“Men are respectable only as they respect” – Ralph Waldo Emerson
I got an e-mail earlier – one of those e-mails that make the rounds. Nine out of ten times these e-mails provoke a positive response from me:
- Cute pictures of animals make me smile from my head to my toes.
- Jokes make me laugh – even the ones I don’t get.
- E-mails that caution the reader about online scams or viruses make me cautious.
- E-mails pointing me to great recipes make me thankful… and hungry.
But every once in a while one comes along that I delete faster than I eat a chocolate cupcake. I, for one, don’t like e-mails that are disrespectful to anyone. It doesn’t matter if I like the person or what they stand for, whatsoever. I have a strong distaste for disrespect and very little use for people who are disrespectful.
I remember the very first Presidential election I was cognizant of. My mom and my dad were huge, huge, huge supporters of one of the candidates. They talked about it so much that I got the impression they actually knew him.
Unfortunately (for them) their guy did not win. When the day came for the “swearing in” of the gentleman who did win, my mom sat down in front of the television to watch. She made very nice comments about his wife and seemed genuinely proud for both of them. It was a bit much for my young, Barbie-doll-obsessed mind to handle, so I asked her why she was watching the “bad guy” enjoy the win.
She was very quick to point out that he wasn’t the “bad guy”. She extolled his virtues as well as those of his wife and said that he had her full support. She then said something that has always stuck with me. She said, “He’s my President now.”
I recall that she did, as always, follow the news and never missed a Presidential address. I also recall that she never said an unkind word about him. Ever. Even when the next election rolled around and the man she voted for won, she cried as the other one left office. I didn’t even ask why, I knew: He had been her President.
That wasn’t just the sign of a well-mannered southern woman and it wasn’t just a case of a patriotic lady. It was a complete and total lesson in R-E-S-P-E-C-T.
What most people fail to realize is this: When you are disrespectful toward an individual (whether it’s the President of the United States, a politician from Alaska, or the lady who waits on you at the grocery store), you say far more about yourself than you do them.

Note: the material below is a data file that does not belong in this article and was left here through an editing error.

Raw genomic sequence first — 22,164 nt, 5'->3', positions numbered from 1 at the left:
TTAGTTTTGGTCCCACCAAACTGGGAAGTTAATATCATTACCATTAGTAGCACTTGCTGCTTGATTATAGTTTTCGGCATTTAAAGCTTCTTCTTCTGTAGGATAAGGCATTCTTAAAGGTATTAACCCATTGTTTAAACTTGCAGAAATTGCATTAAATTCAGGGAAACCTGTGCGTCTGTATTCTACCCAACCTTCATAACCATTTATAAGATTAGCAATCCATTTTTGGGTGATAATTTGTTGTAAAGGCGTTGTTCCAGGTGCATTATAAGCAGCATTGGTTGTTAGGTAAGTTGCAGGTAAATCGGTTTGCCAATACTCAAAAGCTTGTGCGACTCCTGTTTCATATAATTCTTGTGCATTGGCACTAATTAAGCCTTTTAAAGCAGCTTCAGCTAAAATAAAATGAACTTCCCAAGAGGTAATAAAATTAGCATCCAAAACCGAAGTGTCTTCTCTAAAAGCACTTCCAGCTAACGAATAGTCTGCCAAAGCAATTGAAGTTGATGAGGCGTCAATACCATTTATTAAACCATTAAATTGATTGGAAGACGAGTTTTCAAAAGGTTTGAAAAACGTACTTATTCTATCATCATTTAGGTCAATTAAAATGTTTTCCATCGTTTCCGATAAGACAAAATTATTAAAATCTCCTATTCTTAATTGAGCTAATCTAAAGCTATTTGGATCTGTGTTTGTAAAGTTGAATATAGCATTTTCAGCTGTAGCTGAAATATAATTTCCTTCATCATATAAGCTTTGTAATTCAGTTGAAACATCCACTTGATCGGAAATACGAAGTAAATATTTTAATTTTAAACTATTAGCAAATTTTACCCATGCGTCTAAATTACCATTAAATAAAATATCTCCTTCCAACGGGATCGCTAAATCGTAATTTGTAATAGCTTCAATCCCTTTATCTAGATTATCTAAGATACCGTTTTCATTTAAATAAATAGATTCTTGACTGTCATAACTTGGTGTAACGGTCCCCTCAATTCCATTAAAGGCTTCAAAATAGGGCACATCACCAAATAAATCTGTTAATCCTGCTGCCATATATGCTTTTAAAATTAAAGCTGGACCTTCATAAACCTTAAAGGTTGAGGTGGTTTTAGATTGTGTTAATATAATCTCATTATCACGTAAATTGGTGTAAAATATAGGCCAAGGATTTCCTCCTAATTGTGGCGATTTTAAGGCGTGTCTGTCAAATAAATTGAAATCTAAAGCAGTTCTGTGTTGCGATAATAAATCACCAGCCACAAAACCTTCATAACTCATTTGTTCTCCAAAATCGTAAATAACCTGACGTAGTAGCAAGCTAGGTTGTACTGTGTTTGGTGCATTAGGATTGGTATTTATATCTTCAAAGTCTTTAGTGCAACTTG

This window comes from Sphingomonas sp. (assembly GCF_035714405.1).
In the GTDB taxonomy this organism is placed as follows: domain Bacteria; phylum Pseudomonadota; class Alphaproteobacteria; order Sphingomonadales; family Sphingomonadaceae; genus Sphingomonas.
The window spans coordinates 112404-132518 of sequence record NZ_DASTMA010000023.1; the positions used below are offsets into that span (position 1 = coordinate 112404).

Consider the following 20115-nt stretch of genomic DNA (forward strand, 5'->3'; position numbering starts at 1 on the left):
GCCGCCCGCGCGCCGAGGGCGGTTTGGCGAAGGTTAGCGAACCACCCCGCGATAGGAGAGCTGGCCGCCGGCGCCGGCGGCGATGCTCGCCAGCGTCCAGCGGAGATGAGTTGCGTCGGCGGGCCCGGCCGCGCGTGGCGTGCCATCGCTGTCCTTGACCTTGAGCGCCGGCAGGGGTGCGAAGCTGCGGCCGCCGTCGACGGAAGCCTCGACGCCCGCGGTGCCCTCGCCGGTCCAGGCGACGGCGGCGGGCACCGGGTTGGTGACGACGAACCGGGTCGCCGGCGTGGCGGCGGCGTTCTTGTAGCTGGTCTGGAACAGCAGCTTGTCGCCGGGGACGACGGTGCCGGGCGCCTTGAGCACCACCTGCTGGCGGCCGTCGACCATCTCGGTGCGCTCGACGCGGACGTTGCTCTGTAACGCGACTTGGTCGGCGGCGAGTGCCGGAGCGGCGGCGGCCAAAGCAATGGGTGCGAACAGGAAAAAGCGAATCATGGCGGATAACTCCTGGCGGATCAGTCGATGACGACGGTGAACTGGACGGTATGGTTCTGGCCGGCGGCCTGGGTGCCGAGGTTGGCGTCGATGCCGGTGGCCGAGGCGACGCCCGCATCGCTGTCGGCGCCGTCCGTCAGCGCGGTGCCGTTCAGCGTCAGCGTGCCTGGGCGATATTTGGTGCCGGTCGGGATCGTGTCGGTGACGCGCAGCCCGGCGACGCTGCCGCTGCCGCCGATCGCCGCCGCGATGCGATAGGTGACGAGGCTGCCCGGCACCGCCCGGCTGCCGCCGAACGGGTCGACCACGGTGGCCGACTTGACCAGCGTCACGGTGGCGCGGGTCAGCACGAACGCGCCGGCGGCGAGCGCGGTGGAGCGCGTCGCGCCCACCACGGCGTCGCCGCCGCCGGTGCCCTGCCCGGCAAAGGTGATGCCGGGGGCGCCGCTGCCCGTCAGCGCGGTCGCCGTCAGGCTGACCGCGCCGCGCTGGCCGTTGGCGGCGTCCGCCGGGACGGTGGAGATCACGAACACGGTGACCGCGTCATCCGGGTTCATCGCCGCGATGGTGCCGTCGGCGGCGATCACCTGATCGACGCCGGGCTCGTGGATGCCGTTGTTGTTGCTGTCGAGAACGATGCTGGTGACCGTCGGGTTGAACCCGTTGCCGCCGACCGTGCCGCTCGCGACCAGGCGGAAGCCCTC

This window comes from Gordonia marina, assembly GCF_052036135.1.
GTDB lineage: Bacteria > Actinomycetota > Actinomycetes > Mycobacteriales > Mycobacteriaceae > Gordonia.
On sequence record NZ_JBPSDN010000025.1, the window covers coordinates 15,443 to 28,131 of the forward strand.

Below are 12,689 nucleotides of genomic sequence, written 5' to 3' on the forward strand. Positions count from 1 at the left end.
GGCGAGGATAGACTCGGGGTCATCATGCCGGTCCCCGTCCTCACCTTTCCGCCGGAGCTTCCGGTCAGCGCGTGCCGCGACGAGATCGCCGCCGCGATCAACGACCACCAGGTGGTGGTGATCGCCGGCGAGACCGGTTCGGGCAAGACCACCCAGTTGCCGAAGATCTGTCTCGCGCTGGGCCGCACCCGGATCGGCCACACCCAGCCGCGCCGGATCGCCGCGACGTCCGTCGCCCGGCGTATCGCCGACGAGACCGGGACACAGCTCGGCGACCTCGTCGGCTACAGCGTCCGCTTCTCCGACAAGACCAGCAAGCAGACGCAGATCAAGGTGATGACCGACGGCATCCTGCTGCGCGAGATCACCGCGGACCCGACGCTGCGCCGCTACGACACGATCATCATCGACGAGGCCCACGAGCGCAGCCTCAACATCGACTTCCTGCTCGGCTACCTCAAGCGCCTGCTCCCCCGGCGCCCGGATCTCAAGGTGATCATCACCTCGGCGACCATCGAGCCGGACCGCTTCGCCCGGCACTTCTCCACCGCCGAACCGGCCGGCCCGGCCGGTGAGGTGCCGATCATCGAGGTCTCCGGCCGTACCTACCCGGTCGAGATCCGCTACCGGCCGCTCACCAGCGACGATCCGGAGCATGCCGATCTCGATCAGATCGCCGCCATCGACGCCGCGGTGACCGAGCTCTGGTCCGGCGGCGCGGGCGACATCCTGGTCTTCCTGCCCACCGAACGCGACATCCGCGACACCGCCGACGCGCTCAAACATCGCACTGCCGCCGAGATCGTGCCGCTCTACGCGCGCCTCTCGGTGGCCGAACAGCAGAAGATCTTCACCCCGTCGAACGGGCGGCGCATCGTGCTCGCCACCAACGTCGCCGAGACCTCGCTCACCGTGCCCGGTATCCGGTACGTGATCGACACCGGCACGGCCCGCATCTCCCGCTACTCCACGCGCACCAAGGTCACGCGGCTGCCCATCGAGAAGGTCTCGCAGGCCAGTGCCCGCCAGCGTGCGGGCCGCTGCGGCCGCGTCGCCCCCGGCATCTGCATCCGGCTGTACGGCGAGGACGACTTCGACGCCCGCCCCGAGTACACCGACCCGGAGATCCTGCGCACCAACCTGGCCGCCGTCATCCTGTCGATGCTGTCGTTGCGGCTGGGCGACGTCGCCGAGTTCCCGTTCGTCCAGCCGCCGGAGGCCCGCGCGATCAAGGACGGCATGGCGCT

And none of it’s good.
“I’m not concerned with your liking or disliking me. All I ask is that you respect me as a human being.” – Jackie Robinson
None of us will agree with everything anyone does or says. Whether it’s Sarah Palin’s hunting (grrrrr) or President Obama’s Health Plan (?????). I’m certainly not saying that we don’t have the right to express our opinions. Many brave men died to provide us with that right. All I’m saying is this: There’s a difference between stating your opinion and being downright nasty and disrespectful.
When a national magazine placed Mrs. Palin on the cover in casual attire, wearing kind of a wild-eyed expression – it wreaked of disrespect.
When bloggers post jokes about President Obama or our First Lady, it wreaks of disrespect.
Disrespect doesn’t just show up on the political scene, of course. How about our daily life?
- Do you treat your spouse with respect?
- Do you treat your parents with respect?
- Do you treat your children with respect?
- Do you treat your children’s friends with respect?
- Do you treat your grandparents with respect?
- Do you treat your grandchildren with respect?
- Do you treat workers in public with respect?
- Do you treat your co-workers with respect?
- Do you treat strangers with respect?
Notice that it isn’t just important to treat people who are older than you with respect. Young people deserve respect as well. As I’ve pointed out before, the respect you show toward others says a lot more about your manners, your culture, your character, your breeding, and your nature than it does the other person’s.
This may sound like the cat biting the hand that strokes it, because I make my living from the internet and blogs – but I think both have contributed greatly toward the disrespect so prevalent amongst people today. Social media isn’t helping things either. Last week, I had a comment left one one of my blogs that wasn’t just contrary, it was down-right mean. She didn’t contribute anything to the conversation or to the topic at hand, whatsoever. She just spat a little venom and slithered off.
I welcome commentators who disagree with me. In fact, I had a fascinating conversation (in the comments on Self Help Daily) with one individual about sunning. They really challenged my thinking and made me dig deeper in my research. I loved it! They were respectful and I greatly enjoyed the back and forth. They made me reconsider a few things and I’m grateful that they took the time to leave comments.
But this gal – wow. No good came from it and her whole demeanor was disrespectful and childish.
Very often, that’s the trademark of disrespect – childishness. A mature person will treat everyone around them with respect. When they disagree with an individual, they’ll do so in a manner that makes you want to hear them out, not run away, covering your ears and hoping a tree falls on them.
“Judging others against our own standards is being egoistical. Respect everyone’s right to be different!” – Wai-Fatt Yee
Every now and then, examine how you treat others – at home, at work, online, in the store…. Do you treat people with respect? If not, do you realize that you’re hurting yourself far more than you are anyone else? I don’t want you to do that! I want the world to see you for the wonderful, classy, extra-cool person that you are.
You’ve got style, kid, why not let everyone see that?!?!
More Quotes about Respect